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If I clone a hard drive, will I have to install an OS on it and all the programs?

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Wow, this is the most specific question I've ever seen asked on Superuser. I love how you go in depth on how exactly you're planning on cloning the hard drive. –  Breakthrough Sep 11 '09 at 1:04
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Thanks –  Chris Tarazi Sep 11 '09 at 3:16
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6 Answers 6

up vote 14 down vote accepted

Nope. By definition, cloning is making an exact copy. So if you're really cloning, reinstallation of the OS and programs should not be necessary.

See Wikipedia on disk cloning.

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Thanks I will just need a couple more answers from people to confirm. –  Chris Tarazi Sep 11 '09 at 1:00
    
Instead of more answers, go by upvotes. –  Svend Sep 11 '09 at 1:23
    
Upvotes are better :) –  alex Sep 11 '09 at 6:11
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In general, yes, cloning a hard-drive will just work (like all other people already said).

On Linux, it will work. No doubt about that.

However, I'm not sure about how Windows will behave, because Windows might detect that the hard-drive has changed (by looking at the serial number - which CAN'T be changed by software) and thus might give some trouble. I guess it is unlikely to happen, but I've never done that on Windows, so I can't answer for sure. Give it a try, and report back!

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+1 Good point about Windows detecting the hard drive change. It might consider it significant hardware change and force a reactivation. Assuming the target hard disk isn't radically different (e.g., SCSI, running of 3rd party controller card) then you should boot ok. –  hyperslug Sep 11 '09 at 3:12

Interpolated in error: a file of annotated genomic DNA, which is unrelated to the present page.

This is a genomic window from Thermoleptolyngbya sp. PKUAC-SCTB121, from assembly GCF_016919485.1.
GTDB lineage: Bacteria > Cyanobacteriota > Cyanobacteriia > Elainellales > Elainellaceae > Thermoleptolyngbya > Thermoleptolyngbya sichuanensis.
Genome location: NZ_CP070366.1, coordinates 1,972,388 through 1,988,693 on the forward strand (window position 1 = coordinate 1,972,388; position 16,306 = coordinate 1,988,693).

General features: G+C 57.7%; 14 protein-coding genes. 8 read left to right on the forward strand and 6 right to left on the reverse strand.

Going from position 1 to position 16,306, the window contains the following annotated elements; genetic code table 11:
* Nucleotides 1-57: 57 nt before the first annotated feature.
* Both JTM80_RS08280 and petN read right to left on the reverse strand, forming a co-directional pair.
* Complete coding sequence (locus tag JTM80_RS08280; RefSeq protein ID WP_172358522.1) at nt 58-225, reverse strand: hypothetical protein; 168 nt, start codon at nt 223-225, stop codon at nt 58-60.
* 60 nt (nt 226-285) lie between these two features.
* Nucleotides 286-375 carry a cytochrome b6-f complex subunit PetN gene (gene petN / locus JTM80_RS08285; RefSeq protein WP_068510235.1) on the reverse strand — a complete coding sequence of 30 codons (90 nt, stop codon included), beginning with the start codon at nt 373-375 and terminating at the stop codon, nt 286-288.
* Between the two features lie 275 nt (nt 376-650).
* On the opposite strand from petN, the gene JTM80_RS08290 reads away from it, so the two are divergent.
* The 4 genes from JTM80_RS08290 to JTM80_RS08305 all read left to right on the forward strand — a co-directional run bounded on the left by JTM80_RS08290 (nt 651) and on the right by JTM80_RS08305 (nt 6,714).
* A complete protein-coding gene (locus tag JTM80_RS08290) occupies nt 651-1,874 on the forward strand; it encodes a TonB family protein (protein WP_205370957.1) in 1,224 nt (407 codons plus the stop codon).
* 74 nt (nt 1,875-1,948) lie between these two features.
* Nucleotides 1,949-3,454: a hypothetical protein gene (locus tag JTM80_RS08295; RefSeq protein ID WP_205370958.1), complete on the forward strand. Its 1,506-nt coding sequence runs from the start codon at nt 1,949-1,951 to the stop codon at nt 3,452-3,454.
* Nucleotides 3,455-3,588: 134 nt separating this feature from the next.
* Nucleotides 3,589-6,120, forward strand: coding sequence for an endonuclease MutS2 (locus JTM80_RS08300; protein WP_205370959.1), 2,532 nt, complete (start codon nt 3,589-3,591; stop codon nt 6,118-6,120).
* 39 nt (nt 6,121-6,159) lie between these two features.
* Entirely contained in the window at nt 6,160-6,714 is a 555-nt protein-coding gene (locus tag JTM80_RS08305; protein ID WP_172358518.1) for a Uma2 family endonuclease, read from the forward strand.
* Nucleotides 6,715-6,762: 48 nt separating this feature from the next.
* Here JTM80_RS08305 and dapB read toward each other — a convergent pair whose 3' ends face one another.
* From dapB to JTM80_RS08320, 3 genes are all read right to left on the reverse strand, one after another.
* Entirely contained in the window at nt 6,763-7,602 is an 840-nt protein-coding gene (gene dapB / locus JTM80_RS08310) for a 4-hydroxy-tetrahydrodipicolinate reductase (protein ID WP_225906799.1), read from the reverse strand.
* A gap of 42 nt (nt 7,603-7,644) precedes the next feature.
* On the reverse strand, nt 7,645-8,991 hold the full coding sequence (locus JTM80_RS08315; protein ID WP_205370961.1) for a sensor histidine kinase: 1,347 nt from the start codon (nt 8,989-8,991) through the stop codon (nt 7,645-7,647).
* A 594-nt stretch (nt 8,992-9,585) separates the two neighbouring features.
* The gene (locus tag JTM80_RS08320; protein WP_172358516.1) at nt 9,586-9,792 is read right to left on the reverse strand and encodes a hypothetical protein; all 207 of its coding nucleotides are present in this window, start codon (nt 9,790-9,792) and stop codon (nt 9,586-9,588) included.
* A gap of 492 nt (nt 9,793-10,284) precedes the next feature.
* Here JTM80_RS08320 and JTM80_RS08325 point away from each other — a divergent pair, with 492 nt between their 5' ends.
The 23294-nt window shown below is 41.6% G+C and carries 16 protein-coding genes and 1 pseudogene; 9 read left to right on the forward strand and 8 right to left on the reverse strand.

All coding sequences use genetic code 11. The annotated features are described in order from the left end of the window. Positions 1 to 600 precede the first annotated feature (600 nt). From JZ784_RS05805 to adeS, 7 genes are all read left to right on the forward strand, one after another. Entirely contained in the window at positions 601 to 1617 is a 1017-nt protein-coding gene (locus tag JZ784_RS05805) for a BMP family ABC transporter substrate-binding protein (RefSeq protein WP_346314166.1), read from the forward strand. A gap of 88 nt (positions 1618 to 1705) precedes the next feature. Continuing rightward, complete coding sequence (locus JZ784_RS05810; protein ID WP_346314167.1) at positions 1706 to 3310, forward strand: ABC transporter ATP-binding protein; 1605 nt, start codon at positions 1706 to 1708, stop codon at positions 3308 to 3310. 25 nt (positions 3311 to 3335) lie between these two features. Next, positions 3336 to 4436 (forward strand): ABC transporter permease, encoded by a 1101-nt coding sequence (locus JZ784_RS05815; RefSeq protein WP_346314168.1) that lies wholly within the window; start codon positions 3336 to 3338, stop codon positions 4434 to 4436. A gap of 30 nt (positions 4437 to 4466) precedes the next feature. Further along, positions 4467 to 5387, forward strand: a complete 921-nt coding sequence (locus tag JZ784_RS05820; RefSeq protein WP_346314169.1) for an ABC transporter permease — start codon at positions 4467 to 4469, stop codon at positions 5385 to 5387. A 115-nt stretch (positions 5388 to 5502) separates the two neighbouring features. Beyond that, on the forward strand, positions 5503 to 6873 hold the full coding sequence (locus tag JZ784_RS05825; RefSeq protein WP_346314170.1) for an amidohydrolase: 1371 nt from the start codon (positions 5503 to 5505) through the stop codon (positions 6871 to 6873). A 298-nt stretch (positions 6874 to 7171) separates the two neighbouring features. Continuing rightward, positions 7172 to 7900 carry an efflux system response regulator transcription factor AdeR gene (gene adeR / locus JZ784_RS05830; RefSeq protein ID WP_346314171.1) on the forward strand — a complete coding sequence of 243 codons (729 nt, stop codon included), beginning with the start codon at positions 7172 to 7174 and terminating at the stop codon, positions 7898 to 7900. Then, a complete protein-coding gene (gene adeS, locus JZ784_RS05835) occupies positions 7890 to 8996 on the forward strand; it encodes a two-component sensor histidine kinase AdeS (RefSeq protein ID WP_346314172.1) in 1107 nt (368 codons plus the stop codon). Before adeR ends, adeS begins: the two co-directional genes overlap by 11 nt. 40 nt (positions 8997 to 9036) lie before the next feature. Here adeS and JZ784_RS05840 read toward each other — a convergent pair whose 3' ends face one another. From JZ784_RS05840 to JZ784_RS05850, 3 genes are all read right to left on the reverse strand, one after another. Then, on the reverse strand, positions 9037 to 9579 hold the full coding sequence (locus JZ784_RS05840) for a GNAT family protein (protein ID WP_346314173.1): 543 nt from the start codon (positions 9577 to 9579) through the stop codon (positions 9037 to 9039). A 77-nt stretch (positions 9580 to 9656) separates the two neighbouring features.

I've done it, and Windows never said anything. –  alex Sep 11 '09 at 6:11
    
@alex, great! –  hyperslug Sep 11 '09 at 17:24
    
Yeah, I think it should work as long as it doesn't require some sort of new driver (for SATA HDD, maybe) to boot up. Otherwise Windows will probably take minor hardware changes in stride. –  Nathaniel Sep 11 '09 at 17:25
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In general, disk cloning creates an exact copy of the hard drive, so reinstallation of the OS and applications is not neccessary.

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If you clone the hard drive containing all of the system files, then no you won't have to reinstall the OS and all of the programs that you have (at least not the programs that had been installed in your system at the time of the cloning. I'm not sure if Norton Ghost is free-to-use, nonetheless there are several really good, free-to-use utilities out there. I have been using Macrium Reflect free edition for System Backups. It has a very user friendly gui for those of us who are not too comfortable plugging away on the command line. One recently released free-to-use utility that has gotten some rave reviews is EASEUS ToDo Backup.

If on the other hand the hard disk you cloned does not contain the partition where your OS is residing in, nor any of the programs that you want to backup, the resulting cloned image will consequently also not have an OS nor any installed programs.

Essentially you're seeking to make an exact copy when you clone/ghost (or almost an exact copy).

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time to post my favorite tutorial again :)

Radified Guide to Norton Ghost - A Tutorial on How to Create, Save & Restore Hard Drive Back-up Ghost Images

the strategies presented here can be applied to any disk cloning program.

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Depends on the software if it relies on different security features it will need to be reinstalled.

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